Greetings and salutations dear friends!
I’d like to take a moment and give us all a refresher history lesson on the reformations. That’s right, it should be plural. Some of you know that November 1 is observed as All Halloweds’ Day. Our Catholic friends know about this much better than we do, but in recent years “Halloweds” has fallen out of use and most refer to it as All Saints’ Day. It is a traditional feast day within Catholicism where all the saints that don’t have their own days (like St. Patrick, St. Nicholas, St. Valentine, etc.) are memorialized together. All Souls’ Day follows on November 2, and for our rather traditional Catholic friends (most of whom live in other countries now), it makes for quite a two-day celebration period each year.
It was on All Halloweds’ Eve (this has since been corrupted into the word “halloween”) that a German monk by the name of Martin Luther nailed an essay to a cathedral door in 1517. That night, Luther publically posted his essay and the next morning, when everyone in town gathered for a church service, they were made aware of his work. These “95 Theses” were a list of grievances that he had against the Roman Catholic church in general, and the Pope and other officials in particular. Most church history scholars boil the theses down to five main points. “Sola” is the Latin word meaning “alone” or “only”. The five solas are “sola scriptura” (scripture alone), “solus Christus” (Christ alone), “sola fide” (faith alone), “sola gratia” (grace alone), and “soli Deo gloria” (glory to God alone).
For this reason, October 31 has become known as Reformation Day, as news of Dr. Luther’s writings quickly made their way to Rome, earning him the ire of the Pope himself. Though the Swiss and Czech reformations had already begun, with varied successes, and the English reformation was yet to come, having very different reasons, it was these “solas” around which the various stripes of reformers cemented. Even though we have many different kinds of protestant denominations, networks, groups, and expressions, these central tenants are what all protestants can base their belief systems.
First, whatever we believe should be able to be articulated as a result of revelation from God through His Word. Scripture is our sole source of authority. If Pastor Jim or I preach our opinion to you, fire us. We preach because we have a book from which to preach. We proclaim the truths of God’s Word, not some secret vision He has given to us on Saturday night. The great Good News that God commissions us to tell to the world has been given to us in print. If we are not squarely grounded in scripture, we aren’t really grounded at all. By extension, if we attempt to ground ourselves in scripture AND anything else, we declare that God’s Word on its own is not good enough.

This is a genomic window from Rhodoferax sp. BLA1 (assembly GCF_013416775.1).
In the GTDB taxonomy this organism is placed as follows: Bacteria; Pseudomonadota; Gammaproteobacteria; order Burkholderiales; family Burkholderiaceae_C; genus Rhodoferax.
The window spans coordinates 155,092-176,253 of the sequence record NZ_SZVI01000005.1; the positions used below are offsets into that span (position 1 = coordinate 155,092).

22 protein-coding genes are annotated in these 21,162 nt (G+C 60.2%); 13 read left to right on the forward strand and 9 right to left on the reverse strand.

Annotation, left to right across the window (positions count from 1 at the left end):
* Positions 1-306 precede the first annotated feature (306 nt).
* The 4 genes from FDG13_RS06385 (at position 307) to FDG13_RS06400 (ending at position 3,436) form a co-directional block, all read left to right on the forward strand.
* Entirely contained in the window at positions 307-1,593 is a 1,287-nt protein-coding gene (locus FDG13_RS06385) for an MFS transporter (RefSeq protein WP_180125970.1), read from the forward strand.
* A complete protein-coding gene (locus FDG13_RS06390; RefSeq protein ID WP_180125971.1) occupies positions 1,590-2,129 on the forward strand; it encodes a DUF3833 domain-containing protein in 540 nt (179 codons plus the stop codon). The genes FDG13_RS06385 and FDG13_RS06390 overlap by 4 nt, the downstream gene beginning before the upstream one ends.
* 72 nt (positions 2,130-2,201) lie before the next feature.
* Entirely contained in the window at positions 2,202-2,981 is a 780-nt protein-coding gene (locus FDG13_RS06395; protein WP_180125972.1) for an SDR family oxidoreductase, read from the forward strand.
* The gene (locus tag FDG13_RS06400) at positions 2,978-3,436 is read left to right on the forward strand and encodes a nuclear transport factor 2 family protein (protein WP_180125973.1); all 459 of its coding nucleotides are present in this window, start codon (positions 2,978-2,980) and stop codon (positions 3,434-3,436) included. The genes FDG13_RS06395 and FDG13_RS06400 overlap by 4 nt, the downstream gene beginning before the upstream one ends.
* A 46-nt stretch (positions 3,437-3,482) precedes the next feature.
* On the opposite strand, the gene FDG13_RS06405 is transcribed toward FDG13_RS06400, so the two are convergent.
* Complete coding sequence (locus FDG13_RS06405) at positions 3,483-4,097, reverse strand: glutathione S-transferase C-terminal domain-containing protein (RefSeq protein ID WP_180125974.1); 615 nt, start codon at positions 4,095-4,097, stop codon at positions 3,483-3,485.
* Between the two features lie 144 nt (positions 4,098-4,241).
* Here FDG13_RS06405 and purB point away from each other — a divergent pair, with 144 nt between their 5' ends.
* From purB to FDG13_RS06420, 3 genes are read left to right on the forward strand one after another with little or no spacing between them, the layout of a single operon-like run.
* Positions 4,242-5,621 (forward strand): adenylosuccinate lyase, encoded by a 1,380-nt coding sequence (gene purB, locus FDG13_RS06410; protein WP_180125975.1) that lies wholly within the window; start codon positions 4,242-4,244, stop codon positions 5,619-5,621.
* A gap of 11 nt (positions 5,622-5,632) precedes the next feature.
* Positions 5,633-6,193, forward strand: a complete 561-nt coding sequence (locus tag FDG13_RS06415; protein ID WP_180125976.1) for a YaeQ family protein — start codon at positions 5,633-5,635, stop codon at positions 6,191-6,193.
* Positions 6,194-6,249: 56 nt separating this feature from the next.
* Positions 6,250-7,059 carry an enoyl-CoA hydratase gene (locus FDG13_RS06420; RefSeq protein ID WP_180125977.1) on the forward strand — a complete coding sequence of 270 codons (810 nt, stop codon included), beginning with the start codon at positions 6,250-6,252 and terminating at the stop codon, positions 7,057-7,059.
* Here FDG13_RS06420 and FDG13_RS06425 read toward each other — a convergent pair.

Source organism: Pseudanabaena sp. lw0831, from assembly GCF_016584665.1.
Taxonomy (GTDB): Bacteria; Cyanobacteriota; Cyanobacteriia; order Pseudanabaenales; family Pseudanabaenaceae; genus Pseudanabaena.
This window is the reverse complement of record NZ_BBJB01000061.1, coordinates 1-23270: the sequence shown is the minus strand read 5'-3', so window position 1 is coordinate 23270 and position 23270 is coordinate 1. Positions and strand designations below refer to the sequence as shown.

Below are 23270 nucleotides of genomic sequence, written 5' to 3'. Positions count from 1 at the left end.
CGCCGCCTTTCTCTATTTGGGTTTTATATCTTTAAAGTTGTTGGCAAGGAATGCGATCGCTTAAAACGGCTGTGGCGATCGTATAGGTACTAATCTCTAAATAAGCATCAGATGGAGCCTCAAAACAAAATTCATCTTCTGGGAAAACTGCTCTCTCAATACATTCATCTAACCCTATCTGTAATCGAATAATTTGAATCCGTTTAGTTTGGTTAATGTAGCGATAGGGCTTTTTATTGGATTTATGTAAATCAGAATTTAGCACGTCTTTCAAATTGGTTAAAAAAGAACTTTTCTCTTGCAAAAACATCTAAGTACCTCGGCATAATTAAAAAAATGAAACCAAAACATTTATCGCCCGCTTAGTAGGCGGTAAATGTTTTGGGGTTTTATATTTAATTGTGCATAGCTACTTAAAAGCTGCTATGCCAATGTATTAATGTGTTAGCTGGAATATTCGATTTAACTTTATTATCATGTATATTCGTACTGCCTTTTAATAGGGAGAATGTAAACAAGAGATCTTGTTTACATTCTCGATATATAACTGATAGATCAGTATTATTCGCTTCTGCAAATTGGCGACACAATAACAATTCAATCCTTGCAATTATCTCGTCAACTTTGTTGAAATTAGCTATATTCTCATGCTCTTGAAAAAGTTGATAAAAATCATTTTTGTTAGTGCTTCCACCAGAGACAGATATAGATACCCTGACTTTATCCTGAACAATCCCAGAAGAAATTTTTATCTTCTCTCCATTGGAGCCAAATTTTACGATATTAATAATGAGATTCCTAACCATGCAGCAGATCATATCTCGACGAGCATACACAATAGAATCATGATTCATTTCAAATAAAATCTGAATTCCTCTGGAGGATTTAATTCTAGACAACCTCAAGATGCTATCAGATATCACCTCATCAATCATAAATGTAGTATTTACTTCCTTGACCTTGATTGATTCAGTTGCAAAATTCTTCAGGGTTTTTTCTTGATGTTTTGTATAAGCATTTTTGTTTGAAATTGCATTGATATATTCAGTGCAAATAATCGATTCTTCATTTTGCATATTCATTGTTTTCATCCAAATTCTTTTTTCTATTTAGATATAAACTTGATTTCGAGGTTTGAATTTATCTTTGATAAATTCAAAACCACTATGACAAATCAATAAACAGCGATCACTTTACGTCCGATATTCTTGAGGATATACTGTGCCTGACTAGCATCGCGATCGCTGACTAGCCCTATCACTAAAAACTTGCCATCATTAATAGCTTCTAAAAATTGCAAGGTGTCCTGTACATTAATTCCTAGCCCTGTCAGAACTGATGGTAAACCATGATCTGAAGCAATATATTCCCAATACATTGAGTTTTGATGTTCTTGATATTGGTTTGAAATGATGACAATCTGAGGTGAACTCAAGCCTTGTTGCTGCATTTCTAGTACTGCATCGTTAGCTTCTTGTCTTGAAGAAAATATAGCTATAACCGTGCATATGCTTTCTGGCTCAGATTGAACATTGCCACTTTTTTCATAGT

Second, the Christ, the Messiah, the man Jesus, born in Bethlehem and raised in Nazareth, is our sole source of salvation. He lived a life, never committing a sin. This positioned Him – uniquely – to serve as an atoning sacrifice. He died, a most gruesome, painful death, bearing our sins. He was a substitution in our place, receiving the wrath of God that we deserve. Two days later, He overcame sin and its consequence, being raised to life again, HALLELUJAH! There is no other source of salvation. Not yourself, not a priest, not an institution, not a tradition, not a family heritage, not a series of good works; Jesus the Christ is the only source of salvation in this sinful world.
Third, faith is the only method for mankind to receive this salvation. To place our trust in the work of Jesus, we must remove our trust in our sin of the flesh – this is repentance. We turn from our sin and toward the Messiah. We believe that He is who the bible says He is, and we accept Him as our Savior, and we yield our life to Him as Lord. That’s it. That is the only way we receive salvation from Him. We don’t have to pray a specifically scripted prayer, or recite something a number of times. We don’t have to light a candle or be sprinkled by a holy man. No one gets to add requirements or stipulations, or anything else. It is a simple, childlike, faith that God asks for, and He freely gives us everlasting life!